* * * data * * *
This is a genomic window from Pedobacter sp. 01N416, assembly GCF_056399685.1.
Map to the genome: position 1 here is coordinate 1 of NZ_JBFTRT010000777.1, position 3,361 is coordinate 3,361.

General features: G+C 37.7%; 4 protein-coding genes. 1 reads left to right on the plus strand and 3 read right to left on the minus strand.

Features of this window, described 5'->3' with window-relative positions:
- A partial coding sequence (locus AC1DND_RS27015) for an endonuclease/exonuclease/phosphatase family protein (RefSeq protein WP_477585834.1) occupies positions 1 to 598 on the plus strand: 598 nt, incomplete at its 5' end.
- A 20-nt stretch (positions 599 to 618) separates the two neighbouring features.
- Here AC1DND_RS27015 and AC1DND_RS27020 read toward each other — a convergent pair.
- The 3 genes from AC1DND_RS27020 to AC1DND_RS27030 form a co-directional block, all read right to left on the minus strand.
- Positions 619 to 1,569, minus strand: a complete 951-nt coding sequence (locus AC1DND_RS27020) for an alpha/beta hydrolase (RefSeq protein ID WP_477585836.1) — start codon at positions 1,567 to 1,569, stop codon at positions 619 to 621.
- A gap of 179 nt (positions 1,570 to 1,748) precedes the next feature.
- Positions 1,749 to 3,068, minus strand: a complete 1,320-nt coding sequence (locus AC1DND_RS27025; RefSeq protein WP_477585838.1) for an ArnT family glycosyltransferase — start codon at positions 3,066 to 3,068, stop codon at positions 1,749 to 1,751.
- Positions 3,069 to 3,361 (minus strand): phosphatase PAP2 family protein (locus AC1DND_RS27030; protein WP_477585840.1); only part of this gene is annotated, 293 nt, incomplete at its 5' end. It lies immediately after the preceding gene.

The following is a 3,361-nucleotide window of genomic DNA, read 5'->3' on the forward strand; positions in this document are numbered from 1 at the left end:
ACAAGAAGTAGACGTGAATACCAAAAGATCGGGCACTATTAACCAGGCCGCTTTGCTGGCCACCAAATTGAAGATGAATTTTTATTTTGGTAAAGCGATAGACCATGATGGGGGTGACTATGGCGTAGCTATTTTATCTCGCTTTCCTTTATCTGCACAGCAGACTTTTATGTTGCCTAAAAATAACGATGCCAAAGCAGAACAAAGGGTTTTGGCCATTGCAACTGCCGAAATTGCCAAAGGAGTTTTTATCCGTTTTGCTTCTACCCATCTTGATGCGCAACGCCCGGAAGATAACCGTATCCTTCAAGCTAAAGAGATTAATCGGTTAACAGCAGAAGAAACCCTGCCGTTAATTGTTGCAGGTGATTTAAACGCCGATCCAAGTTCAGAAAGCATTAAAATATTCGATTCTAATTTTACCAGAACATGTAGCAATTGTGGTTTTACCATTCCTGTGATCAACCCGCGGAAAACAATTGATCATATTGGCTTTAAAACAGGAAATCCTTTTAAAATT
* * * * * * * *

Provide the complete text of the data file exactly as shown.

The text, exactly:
This is a genomic window from Pedobacter sp. 01N416, assembly GCF_056399685.1.
Map to the genome: position 1 here is coordinate 1 of NZ_JBFTRT010000777.1, position 3,361 is coordinate 3,361.

General features: G+C 37.7%; 4 protein-coding genes. 1 reads left to right on the plus strand and 3 read right to left on the minus strand.

Features of this window, described 5'->3' with window-relative positions:
- A partial coding sequence (locus AC1DND_RS27015) for an endonuclease/exonuclease/phosphatase family protein (RefSeq protein WP_477585834.1) occupies positions 1 to 598 on the plus strand: 598 nt, incomplete at its 5' end.
- A 20-nt stretch (positions 599 to 618) separates the two neighbouring features.
- Here AC1DND_RS27015 and AC1DND_RS27020 read toward each other — a convergent pair.
- The 3 genes from AC1DND_RS27020 to AC1DND_RS27030 form a co-directional block, all read right to left on the minus strand.
- Positions 619 to 1,569, minus strand: a complete 951-nt coding sequence (locus AC1DND_RS27020) for an alpha/beta hydrolase (RefSeq protein ID WP_477585836.1) — start codon at positions 1,567 to 1,569, stop codon at positions 619 to 621.
- A gap of 179 nt (positions 1,570 to 1,748) precedes the next feature.
- Positions 1,749 to 3,068, minus strand: a complete 1,320-nt coding sequence (locus AC1DND_RS27025; RefSeq protein WP_477585838.1) for an ArnT family glycosyltransferase — start codon at positions 3,066 to 3,068, stop codon at positions 1,749 to 1,751.
- Positions 3,069 to 3,361 (minus strand): phosphatase PAP2 family protein (locus AC1DND_RS27030; protein WP_477585840.1); only part of this gene is annotated, 293 nt, incomplete at its 5' end. It lies immediately after the preceding gene.

The following is a 3,361-nucleotide window of genomic DNA, read 5'->3' on the forward strand; positions in this document are numbered from 1 at the left end:
ACAAGAAGTAGACGTGAATACCAAAAGATCGGGCACTATTAACCAGGCCGCTTTGCTGGCCACCAAATTGAAGATGAATTTTTATTTTGGTAAAGCGATAGACCATGATGGGGGTGACTATGGCGTAGCTATTTTATCTCGCTTTCCTTTATCTGCACAGCAGACTTTTATGTTGCCTAAAAATAACGATGCCAAAGCAGAACAAAGGGTTTTGGCCATTGCAACTGCCGAAATTGCCAAAGGAGTTTTTATCCGTTTTGCTTCTACCCATCTTGATGCGCAACGCCCGGAAGATAACCGTATCCTTCAAGCTAAAGAGATTAATCGGTTAACAGCAGAAGAAACCCTGCCGTTAATTGTTGCAGGTGATTTAAACGCCGATCCAAGTTCAGAAAGCATTAAAATATTCGATTCTAATTTTACCAGAACATGTAGCAATTGTGGTTTTACCATTCCTGTGATCAACCCGCGGAAAACAATTGATCATATTGGCTTTAAAACAGGAAATCCTTTTAAAATT